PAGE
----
What causes testicular cancer?

image of patient with doctor - testicular cancer

Doctors and scientists don’t know the exact cause of testicular cancer but agree there are several factors that may increase the risk of a diagnosis.

In America, testicular cancer is the most common cancer affecting young men and teens, between the ages of 15 and 35. Fortunately, it’s still quite rare compared to other types of cancer. It is also highly treatable and usually affects only one testicle. More than treatable, it’s highly curable.

An undescended testicle is the most common risk

During fetal development, boys’ testicles form in the abdomen and typically descend to the scrotum by the time the baby is born. Sometimes, however, one or more testicles fail to descend, a condition called cryptorchidism. About 3-5% of boys are born with this condition and it’s more common among boys who were born prematurely.

This does not mean that the baby is at risk for cancer. “There is no risk for testicular cancer in babies born with an undescended testicle, but there may be a potential for fertility issues. New mothers of babies born with this condition should establish care with a pediatric urologist,” Thomas Schwaab, MD, PhD, Professor of Surgery, Oncology and Urology at Roswell Park Comprehensive Cancer Center explains.

Even if the testicle is surgically attached to the scrotum after birth, the risk of testicular cancer is somewhat higher for males with a testicle that never descended than for those whose testes descend normally.

Family history, age, other factors play a role

People with a family history of testicular cancer, such as a parent or sibling, are at an increased risk for also being diagnosed. However, this relates only to a small number of cases. Most who are diagnosed don’t have a family history of the disease. Other risk factors include:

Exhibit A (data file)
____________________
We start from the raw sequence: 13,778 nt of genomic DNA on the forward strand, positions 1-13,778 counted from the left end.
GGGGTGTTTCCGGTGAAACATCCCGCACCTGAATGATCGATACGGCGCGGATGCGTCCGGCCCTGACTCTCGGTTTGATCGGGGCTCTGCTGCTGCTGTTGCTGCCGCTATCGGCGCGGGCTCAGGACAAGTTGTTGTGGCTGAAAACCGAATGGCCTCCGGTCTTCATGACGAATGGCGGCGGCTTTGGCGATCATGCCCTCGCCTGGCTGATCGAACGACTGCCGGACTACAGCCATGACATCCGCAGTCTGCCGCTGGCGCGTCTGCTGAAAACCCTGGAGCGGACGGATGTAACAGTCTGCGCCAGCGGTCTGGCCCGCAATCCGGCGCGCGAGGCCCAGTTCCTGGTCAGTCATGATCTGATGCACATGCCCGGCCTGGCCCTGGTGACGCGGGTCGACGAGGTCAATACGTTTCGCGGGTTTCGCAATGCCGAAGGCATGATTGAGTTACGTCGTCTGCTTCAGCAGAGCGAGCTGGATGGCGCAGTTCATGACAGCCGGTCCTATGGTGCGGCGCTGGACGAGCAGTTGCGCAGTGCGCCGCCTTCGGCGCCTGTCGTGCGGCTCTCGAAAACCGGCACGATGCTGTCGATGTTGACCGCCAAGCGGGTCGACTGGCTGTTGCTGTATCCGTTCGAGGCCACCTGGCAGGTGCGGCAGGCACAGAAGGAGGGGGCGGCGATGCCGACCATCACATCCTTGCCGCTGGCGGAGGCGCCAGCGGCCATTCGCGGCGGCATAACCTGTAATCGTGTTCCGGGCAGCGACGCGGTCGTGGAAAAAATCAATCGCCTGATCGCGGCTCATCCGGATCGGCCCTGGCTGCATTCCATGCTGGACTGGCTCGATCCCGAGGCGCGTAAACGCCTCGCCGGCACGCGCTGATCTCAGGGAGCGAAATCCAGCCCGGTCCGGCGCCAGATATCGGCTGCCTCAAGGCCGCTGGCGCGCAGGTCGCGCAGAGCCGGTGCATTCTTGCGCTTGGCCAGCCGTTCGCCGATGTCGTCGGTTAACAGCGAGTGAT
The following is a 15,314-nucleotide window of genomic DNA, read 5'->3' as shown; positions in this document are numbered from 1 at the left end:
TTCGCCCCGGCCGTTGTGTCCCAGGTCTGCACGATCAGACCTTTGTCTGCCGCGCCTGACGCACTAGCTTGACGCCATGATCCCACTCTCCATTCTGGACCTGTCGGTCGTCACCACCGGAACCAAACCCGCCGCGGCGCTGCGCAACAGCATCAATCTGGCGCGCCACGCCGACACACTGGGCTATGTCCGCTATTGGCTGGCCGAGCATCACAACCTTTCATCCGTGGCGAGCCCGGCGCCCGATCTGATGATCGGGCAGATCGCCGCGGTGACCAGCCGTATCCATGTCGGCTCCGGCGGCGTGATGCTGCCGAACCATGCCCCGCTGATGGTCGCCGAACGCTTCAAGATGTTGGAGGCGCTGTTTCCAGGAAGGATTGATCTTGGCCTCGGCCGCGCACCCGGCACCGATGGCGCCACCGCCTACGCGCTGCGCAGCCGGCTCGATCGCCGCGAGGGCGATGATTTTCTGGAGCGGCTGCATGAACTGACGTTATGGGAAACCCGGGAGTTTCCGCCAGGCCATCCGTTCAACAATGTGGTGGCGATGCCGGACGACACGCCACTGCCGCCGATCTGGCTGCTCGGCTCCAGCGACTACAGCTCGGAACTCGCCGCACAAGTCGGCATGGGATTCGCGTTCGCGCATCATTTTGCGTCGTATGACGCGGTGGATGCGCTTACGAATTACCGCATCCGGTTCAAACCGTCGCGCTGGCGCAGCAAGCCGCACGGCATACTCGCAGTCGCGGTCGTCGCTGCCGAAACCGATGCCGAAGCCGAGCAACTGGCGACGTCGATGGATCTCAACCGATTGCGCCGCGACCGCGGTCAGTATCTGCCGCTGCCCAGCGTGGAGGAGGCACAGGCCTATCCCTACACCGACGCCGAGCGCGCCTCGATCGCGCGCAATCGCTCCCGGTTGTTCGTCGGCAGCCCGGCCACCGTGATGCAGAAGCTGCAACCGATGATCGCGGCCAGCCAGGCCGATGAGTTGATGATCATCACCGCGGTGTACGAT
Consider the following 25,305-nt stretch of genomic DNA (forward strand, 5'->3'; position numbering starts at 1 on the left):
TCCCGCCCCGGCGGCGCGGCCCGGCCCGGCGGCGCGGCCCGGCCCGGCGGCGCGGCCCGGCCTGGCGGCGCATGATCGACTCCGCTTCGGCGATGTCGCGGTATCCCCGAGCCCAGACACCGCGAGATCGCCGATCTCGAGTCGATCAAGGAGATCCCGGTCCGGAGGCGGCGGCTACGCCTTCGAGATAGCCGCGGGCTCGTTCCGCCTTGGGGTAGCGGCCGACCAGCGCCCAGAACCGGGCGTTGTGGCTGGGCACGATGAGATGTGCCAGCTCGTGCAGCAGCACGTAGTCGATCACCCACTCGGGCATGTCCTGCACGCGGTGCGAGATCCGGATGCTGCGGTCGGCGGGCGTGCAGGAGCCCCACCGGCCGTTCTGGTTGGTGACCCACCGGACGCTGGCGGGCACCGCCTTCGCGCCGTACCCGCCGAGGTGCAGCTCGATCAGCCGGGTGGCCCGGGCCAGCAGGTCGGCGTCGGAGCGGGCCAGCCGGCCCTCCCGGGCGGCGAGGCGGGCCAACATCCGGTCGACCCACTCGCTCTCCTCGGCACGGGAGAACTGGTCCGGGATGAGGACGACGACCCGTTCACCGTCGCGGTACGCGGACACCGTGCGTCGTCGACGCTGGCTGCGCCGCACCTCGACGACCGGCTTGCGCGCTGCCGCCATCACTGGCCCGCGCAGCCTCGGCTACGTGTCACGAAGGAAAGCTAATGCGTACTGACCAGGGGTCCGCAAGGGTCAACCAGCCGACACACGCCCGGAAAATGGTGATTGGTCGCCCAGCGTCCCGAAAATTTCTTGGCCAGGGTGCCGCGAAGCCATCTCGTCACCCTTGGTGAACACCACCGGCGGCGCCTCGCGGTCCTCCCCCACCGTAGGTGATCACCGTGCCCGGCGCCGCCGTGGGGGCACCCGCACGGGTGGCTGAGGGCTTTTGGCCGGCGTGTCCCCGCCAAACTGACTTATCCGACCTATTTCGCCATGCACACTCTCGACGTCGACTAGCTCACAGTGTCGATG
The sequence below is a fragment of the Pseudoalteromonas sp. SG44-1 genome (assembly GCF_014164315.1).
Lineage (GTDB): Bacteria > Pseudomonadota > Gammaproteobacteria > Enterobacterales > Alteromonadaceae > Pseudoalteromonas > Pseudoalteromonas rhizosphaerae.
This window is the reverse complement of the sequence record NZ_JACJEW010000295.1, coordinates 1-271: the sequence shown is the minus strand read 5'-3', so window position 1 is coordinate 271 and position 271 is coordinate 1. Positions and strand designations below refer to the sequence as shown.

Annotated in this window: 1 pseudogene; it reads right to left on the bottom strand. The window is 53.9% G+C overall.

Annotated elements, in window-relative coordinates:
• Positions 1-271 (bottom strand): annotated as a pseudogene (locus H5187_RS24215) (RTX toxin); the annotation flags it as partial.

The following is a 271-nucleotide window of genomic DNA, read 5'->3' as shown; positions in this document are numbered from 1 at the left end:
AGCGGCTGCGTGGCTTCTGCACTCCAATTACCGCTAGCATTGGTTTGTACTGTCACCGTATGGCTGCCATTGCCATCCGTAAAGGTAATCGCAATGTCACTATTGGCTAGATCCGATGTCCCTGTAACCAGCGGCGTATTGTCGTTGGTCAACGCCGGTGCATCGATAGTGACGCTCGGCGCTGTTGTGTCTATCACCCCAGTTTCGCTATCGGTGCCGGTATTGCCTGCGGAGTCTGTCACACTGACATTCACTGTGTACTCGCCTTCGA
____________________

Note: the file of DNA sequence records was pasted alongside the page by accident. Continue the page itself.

• Age. Testicular cancer affects males from infants to seniors, but about half of cases are diagnosed between the ages of 20 and 34.
  • Race and Ethnicity. White men are diagnosed about four to five times more than Black or Asian-American men. The risk for testicular cancer is highest for men living in the United States and Europe, and lowest among men living in Africa and Asia. 
  • HIV infection. Infection with the human immunodeficiency virus (HIV), particularly AIDS, increases the risk of testicular cancer.
  • Diet. A few studies suggest that men who eat a lot of dairy products – and whose diets are high in fat and red meat, or low in fruits and vegetables – may also be at an increased risk for testicular cancer.

Urologic Cancer Risk Assessment

Complete our risk assessment form to determine if you are at high risk for testicular cancer.

Risk Assessment Form

What can you do?

“Self-examination is the most important thing you can do to detect testicular cancer early.  If you feel a mass or something abnormal, you should pay attention and get checked right away. It can save your life,” advises Dr. Schwaab.

He recommends monthly self-examination for any pain, swelling or lumps in the groin area starting at age 16 and continuing into your mid-30s.

“Management of testicular cancer takes a multidisciplinary approach among surgeons, medical oncologists and radiation oncologists,” Dr. Schwaab explains. “The cross talk between these medical practitioners is critical, so it’s important to get diagnosed at a comprehensive cancer care center, like Roswell Park."